It’s pointless to recruit diverse individuals to participate in an organization and then refuse to engage with the divergent voices and experiences they bring. Worse, it is exploitative. It leverages the diverse person’s status by presenting the appearance of inclusion when none actually exists. Ultimately, diversity is exploited to perpetuate the status quo—a status quo that will continue to marginalize diverse voices.

Performative diversity happens because organizations pursue diversity without articulating or understanding why it’s important. The value of including diverse individuals on a board or in an organization is that they bring different voices, perspectives, and ideas that are inherently beneficial to the organization.2 I’m reminded of a famous quote by Steve Jobs: “It doesn’t make sense to hire smart people and tell them what to do; we hire smart people so they can tell us what to do.” Similarly, diversity must be coupled with the substantive inclusion of those diverse voices in the organization’s work.

So, understand that diversity is only the beginning. When diverse members of your organization bring concerns to you, engage with them. This doesn’t mean deferring to every concern or idea a diverse individual raises. Instead, engage, listen, and try to understand where they’re coming from. Have the uncomfortable conversation. Be open to the possibility that the person may be challenging an unconscious bias. And appreciate the leap of faith underrepresented people take when they do bring up a concern.

Doing all of this is hard. A natural tendency toward defensiveness abounds. That’s totally understandable. In trying to get it right, we all make mistakes. But that doesn’t matter. What matters is how we respond to those mistakes. Do we retreat into ourselves, afraid to engage with people who don’t share our experiences out of fear of saying the wrong thing, making the wrong assumption? Or do we trust that there is real value in crediting, understanding, and responding to perspectives born from different and unfamiliar life experiences, even when we do it imperfectly?

I hope it’s the latter, and it’s the reason I’ve shared this story.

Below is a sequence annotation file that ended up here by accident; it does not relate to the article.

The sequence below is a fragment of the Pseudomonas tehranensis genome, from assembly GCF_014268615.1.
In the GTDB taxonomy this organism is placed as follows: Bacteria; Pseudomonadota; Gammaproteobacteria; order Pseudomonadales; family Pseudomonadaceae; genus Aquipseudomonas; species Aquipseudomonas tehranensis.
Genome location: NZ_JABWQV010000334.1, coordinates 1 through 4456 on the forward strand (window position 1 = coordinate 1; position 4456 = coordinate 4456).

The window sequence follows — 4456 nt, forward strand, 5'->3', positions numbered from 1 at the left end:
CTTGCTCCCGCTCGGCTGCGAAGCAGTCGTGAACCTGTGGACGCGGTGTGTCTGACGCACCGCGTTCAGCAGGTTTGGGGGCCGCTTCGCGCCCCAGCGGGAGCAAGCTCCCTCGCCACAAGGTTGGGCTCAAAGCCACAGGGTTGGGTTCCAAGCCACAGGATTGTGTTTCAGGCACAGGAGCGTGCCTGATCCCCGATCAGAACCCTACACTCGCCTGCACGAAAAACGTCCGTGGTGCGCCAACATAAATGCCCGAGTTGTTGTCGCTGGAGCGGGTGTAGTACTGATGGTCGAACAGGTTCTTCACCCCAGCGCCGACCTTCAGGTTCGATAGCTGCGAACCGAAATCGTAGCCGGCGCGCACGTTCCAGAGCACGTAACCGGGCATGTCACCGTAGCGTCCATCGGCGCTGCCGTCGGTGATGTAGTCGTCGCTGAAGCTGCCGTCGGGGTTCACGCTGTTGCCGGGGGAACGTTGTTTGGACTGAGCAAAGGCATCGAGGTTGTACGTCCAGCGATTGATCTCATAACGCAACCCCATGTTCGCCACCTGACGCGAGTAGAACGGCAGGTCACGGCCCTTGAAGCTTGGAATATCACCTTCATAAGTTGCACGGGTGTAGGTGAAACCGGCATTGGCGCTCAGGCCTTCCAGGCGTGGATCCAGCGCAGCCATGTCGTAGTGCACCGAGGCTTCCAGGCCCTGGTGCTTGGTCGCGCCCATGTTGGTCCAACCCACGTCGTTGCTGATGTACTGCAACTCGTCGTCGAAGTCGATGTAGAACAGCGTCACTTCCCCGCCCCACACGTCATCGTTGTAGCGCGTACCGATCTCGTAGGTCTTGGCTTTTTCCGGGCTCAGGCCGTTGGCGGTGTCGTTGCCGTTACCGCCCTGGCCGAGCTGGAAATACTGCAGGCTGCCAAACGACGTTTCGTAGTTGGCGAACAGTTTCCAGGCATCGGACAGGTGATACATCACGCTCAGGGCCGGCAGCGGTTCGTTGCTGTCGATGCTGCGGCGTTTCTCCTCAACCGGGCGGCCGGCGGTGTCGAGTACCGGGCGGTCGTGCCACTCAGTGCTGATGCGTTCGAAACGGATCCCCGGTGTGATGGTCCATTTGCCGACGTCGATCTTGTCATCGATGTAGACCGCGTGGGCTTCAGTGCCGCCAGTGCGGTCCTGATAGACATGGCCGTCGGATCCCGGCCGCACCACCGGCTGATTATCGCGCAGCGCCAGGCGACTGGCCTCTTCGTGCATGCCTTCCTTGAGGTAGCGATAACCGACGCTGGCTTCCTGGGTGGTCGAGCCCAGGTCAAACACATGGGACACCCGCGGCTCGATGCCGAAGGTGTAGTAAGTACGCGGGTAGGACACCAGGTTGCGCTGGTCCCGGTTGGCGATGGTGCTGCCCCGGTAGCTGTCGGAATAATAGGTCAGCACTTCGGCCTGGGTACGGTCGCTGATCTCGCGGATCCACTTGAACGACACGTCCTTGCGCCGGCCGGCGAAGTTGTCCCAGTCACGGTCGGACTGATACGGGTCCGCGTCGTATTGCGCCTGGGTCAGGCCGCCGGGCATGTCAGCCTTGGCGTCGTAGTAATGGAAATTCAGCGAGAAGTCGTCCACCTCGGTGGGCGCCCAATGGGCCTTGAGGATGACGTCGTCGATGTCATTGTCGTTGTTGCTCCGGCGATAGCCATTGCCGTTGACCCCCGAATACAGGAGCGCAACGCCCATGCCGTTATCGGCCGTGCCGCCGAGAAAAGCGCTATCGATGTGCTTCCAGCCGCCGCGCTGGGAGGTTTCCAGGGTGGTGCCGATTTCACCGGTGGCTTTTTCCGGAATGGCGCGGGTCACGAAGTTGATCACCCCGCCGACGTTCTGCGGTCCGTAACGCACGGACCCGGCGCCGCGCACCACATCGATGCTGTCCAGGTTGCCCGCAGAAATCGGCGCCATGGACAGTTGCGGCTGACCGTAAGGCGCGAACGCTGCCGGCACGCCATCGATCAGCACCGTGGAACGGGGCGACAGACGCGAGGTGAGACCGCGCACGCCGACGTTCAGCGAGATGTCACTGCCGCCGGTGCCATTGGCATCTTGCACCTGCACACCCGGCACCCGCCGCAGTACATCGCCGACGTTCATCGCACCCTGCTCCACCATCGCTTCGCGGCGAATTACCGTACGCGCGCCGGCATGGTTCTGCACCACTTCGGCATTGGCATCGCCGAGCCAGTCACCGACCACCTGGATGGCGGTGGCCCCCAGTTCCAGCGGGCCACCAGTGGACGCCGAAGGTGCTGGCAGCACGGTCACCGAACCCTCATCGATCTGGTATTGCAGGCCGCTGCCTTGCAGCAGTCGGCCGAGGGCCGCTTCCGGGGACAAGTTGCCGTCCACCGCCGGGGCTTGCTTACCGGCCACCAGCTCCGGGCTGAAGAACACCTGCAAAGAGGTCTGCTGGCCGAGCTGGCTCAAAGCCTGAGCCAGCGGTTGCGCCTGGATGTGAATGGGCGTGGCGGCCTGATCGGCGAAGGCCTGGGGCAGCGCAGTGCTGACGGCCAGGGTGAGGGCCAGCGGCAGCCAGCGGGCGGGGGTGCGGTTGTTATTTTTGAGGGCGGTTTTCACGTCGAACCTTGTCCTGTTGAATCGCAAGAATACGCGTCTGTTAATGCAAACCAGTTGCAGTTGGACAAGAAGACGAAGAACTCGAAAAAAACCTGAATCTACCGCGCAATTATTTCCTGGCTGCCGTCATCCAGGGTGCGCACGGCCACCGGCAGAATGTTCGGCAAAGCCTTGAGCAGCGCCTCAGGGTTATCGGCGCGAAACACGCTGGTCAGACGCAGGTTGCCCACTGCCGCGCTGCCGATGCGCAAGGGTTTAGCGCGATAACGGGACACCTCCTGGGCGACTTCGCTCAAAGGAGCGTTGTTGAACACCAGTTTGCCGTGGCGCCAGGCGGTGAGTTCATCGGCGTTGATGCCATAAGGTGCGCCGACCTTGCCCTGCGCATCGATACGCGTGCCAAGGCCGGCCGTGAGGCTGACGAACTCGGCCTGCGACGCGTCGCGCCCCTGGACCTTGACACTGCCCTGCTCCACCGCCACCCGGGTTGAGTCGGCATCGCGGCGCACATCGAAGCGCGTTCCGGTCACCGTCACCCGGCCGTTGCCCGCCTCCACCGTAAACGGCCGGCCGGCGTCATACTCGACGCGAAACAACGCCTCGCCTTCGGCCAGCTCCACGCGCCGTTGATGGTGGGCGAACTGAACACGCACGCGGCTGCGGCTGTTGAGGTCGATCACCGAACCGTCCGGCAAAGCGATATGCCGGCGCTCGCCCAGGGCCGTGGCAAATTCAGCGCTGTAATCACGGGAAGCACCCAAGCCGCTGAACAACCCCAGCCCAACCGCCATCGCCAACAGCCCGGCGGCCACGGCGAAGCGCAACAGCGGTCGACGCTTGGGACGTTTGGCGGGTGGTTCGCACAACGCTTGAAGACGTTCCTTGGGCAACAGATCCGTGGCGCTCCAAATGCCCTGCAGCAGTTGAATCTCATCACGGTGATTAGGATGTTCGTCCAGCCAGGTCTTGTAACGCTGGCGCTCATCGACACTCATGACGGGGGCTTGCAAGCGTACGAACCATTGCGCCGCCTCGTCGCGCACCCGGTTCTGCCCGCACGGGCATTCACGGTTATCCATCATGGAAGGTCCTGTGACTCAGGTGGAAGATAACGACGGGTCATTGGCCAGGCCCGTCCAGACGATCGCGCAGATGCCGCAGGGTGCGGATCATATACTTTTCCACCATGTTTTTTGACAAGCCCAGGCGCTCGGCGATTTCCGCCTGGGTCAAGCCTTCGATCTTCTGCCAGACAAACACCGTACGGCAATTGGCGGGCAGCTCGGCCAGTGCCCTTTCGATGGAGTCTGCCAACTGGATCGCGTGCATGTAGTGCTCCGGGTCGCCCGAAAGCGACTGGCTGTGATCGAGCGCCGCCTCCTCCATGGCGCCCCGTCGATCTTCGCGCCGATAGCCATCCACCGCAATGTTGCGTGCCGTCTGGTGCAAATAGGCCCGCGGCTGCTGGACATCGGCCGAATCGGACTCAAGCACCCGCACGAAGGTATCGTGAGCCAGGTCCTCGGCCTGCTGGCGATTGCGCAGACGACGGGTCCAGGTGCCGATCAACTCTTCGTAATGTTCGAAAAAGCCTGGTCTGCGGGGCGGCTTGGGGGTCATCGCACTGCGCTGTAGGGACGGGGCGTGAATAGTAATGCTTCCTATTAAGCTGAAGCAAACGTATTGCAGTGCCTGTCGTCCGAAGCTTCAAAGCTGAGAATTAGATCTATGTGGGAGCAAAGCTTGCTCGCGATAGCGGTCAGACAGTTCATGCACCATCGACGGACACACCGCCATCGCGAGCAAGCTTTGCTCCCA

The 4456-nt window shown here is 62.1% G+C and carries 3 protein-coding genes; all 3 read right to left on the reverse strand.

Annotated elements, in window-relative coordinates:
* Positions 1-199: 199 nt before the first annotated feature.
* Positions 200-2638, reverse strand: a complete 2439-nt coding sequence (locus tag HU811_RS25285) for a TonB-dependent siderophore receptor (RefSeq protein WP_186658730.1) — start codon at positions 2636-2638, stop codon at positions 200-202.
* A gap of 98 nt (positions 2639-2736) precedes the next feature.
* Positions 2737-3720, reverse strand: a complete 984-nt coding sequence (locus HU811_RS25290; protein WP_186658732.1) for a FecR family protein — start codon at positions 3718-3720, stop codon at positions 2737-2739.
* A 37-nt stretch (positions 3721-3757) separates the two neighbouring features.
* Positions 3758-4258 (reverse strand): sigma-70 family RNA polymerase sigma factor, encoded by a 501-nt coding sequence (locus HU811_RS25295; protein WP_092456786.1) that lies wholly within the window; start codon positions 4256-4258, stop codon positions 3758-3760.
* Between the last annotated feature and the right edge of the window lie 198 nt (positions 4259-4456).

There are plenty of readings, discussions, and monetary profit being made around implicit bias, diversity, and inclusivity initiatives. That’s fine. But if we’re paying attention, we have opportunities almost every day to put into action all that we study and intellectualize.

Neeti V. Pawar was appointed to the Colorado Court of Appeals in March 2019. Judge Pawar’s practice over the 25 years prior to her appointment included litigation, mediation, and appellate work in the areas of family law, employment law, and criminal defense. She was a solo practitioner immediately preceding her appointment and prior to that a partner with a boutique law firm. Judge Pawar is the founding president of the South Asian Bar Association of Colorado, past president of the Asian Pacific American Bar Association of Colorado, and recipient of APABA-Colorado’s Minoru Yasui Community Service Award. She is the first South Asian American to be appointed as a judge in the state of Colorado and the first Asian American to be appointed to the Court of Appeals or higher in Colorado. Pre-pandemic, Judge Pawar spent her free time dancing and teaching at an Indian dance studio and skiing in the Rockies.

Related Topics


1. Bourke and Dillon, “The diversity and inclusion revolution: Eight powerful truths,” Deloitte Rev. (Jan. 2018),

2. See id.

Many individuals and organizations, but not nearly enough, have committed to learning these skills. And the results are in: organizations with inclusive cultures are three times more likely to be high performing, six times more likely to be innovative and agile, and eight times more likely to achieve better business outcomes.